I patiently waited for “Artemis” by Andy Weir (ISBN 0553448129; 305p.; Goodreads), and at last! The writer really got me with “The Martian” back in the day, and this book promised me more of what I like: the good author, moon, heists, smugglers and mobs. And while it was very different from what I expected – what I did get was beautiful.
Jazz Bashara came to live on the Moon with her Muslim father (pointing this out, because he’s practicing, she’s not, and it’s always interesting to see families work like that) from, I think, Saudi Arabia, when she was 6 years old. She grew up on Artemis, the only lunar city there, and going back to Earth is out of the question for her, no matter what happens. But she does have a friend there, on Earth, a friend who soon became her business partner. They both just wanted to live with dignity in a world where everything good that happened to them got trampled by effects of other people’s decisions. So now they control the smuggling business, everything that goes from Earth to the Moon and is considered illegal there. They’ve always been very careful about it too, especially Jazz who risks deportation to Earth if she gets caught. But when a million slug (their money) deal is thrown on her metaphorical table – well, you can’t blame a girl for dreaming big, can you?
To simplify and avoid spoilers: in Artemis they pretty much only have one big company that makes oxygen, and a handful of other products that just happen during the processes of smelting things down to get that said oxygen. It’s a heart-thing, if you please, but other than the air they breathe – nothing is of high value or importance, which leaves Artemis without the export part of the economy. But big people, smart people, find gold where there’s none, and Jazz with her heist just got in those big people’s way towards astronomical profits, money laundering, and other schemes. For the big people seem to be the good old-fashioned “killed you to make a statement” kind of mobsters, prepared to take over one way or another.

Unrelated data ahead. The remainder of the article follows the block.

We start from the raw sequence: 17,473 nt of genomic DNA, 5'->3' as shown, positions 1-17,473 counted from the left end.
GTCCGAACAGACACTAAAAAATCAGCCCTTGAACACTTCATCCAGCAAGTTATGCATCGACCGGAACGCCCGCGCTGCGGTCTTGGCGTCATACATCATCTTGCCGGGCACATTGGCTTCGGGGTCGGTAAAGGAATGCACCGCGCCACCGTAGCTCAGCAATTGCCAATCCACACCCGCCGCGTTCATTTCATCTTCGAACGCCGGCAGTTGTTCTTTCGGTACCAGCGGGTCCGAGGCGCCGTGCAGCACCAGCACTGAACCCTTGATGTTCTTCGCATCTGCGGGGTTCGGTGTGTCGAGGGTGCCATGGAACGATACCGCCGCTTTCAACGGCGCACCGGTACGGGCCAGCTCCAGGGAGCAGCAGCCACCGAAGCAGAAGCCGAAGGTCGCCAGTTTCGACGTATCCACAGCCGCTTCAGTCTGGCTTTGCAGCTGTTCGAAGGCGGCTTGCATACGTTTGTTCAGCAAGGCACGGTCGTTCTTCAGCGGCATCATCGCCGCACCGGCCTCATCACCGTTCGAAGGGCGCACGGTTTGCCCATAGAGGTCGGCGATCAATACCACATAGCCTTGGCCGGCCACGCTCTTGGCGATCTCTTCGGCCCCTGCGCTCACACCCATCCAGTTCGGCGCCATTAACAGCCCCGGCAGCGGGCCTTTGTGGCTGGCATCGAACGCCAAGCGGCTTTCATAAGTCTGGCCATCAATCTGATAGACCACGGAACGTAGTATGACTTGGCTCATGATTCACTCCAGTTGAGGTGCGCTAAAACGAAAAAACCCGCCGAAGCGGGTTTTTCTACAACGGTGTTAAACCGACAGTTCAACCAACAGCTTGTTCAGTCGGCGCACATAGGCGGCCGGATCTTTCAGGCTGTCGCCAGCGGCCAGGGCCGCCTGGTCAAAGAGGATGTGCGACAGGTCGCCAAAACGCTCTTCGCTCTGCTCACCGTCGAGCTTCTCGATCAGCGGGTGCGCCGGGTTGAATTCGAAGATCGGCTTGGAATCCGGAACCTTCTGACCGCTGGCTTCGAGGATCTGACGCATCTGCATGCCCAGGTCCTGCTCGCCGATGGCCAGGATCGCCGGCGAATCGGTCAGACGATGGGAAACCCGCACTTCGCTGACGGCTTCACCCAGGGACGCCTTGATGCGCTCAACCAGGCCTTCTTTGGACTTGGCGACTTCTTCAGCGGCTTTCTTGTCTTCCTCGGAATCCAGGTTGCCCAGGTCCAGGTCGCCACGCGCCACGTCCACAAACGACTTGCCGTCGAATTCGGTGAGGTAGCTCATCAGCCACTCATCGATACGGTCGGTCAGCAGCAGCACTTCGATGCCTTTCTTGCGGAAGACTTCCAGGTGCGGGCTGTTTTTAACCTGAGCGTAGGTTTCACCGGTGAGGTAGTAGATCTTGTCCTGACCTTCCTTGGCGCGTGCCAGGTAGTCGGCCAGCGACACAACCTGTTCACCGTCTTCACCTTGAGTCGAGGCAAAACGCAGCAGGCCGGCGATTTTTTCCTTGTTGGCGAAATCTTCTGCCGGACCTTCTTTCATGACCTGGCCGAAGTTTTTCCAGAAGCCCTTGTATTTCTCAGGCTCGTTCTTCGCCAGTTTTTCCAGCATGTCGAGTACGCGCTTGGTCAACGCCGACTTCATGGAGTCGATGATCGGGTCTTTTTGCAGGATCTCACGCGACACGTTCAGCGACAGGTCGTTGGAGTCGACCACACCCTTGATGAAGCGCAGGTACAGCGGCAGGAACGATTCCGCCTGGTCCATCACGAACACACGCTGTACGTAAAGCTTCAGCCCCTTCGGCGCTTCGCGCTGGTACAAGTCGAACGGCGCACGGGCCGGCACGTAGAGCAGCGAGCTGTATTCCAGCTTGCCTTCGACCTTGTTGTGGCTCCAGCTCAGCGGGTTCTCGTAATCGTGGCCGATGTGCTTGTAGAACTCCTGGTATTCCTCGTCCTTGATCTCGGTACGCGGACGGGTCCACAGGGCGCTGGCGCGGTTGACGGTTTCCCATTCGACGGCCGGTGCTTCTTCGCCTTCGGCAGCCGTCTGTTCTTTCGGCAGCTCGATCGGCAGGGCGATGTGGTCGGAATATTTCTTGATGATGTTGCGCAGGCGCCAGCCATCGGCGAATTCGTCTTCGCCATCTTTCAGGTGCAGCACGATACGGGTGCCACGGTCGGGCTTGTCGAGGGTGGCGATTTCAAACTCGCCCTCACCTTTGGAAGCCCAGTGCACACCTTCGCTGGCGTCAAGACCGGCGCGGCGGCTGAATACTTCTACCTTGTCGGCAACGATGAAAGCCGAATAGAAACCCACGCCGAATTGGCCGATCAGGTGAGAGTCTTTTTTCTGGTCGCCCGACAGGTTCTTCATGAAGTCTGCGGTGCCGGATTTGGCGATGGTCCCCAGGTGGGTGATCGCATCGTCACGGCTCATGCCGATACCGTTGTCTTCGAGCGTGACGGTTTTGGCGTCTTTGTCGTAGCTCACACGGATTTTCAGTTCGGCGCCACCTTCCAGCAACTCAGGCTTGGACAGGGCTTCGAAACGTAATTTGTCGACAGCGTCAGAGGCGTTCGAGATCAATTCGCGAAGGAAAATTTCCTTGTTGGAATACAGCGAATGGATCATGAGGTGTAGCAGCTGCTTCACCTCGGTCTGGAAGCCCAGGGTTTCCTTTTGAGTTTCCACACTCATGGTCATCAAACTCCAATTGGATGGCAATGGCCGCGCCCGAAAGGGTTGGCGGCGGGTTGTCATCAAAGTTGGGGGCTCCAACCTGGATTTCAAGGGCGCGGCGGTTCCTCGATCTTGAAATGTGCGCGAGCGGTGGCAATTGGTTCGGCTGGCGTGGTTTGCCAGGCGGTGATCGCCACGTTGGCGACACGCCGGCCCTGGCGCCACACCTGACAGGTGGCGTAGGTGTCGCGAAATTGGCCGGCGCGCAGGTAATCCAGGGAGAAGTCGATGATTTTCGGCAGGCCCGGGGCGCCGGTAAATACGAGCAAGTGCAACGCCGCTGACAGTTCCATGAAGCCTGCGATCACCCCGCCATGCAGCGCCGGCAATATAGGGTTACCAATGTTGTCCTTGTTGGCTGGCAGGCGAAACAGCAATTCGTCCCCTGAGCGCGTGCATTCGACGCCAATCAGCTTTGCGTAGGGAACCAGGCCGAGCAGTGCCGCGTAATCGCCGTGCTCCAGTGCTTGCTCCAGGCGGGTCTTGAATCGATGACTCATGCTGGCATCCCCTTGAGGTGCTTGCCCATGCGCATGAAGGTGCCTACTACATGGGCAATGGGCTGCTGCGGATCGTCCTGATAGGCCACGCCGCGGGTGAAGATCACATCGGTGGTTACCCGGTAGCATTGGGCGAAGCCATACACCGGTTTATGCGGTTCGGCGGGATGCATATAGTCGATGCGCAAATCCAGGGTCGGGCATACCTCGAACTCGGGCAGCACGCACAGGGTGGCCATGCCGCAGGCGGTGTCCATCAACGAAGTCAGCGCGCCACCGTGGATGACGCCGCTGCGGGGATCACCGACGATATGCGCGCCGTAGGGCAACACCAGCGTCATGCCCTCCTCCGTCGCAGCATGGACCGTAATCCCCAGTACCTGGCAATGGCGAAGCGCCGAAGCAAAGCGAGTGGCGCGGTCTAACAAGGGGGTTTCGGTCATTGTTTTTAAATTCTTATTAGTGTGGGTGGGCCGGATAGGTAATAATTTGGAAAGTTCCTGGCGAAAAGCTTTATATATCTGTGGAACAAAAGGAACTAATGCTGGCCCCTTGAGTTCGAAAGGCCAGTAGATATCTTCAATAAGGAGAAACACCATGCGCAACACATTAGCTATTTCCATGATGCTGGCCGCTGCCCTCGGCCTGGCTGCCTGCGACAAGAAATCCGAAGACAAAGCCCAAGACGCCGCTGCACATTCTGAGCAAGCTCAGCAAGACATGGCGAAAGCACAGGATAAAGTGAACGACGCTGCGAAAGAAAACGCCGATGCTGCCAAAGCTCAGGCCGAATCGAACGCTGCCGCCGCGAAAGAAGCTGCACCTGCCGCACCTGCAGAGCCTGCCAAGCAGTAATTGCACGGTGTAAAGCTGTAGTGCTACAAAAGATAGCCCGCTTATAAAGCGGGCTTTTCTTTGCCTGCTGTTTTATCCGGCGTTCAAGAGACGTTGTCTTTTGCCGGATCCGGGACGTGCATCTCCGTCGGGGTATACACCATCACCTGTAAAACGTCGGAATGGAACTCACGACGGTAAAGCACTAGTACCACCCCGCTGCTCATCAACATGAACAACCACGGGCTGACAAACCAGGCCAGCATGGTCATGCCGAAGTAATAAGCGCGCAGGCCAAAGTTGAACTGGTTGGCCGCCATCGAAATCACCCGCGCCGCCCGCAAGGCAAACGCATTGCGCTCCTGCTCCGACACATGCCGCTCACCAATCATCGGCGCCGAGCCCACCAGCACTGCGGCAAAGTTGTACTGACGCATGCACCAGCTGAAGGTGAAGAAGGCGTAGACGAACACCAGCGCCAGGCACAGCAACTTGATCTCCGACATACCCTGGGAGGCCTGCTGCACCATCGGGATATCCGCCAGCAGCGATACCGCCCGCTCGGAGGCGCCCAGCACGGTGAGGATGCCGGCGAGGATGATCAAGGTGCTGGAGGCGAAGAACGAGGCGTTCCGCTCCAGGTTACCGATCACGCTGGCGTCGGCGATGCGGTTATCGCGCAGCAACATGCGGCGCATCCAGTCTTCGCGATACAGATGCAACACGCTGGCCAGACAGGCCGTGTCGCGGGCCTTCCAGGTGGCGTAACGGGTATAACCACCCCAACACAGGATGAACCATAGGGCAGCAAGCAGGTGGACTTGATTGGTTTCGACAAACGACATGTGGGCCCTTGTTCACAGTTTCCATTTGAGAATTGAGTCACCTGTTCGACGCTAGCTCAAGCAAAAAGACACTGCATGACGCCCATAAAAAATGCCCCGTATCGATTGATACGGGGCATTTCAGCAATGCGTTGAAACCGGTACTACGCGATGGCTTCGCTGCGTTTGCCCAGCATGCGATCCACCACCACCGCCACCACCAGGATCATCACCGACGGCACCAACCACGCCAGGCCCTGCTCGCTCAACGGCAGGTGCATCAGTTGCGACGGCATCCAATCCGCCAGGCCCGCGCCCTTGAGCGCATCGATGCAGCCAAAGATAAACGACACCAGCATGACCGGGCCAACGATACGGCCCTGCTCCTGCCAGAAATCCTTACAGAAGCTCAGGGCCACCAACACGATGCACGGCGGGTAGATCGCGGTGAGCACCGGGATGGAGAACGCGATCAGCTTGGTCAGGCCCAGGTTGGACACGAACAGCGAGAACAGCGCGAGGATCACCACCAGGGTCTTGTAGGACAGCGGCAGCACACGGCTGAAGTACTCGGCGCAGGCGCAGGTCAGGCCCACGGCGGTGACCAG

I bloody love Jazz. She’s funny, strong, real damn smart, and much like Watney when it comes to trying to survive in situations that just don’t inspire will to live. But be aware, if you’re searching for Martian 2 – this is not that book. This book might not keep you awake, as it has not kept me awake. I will give it a 5 out of 5, but that is because I love how refreshing it was, with new characters, new action.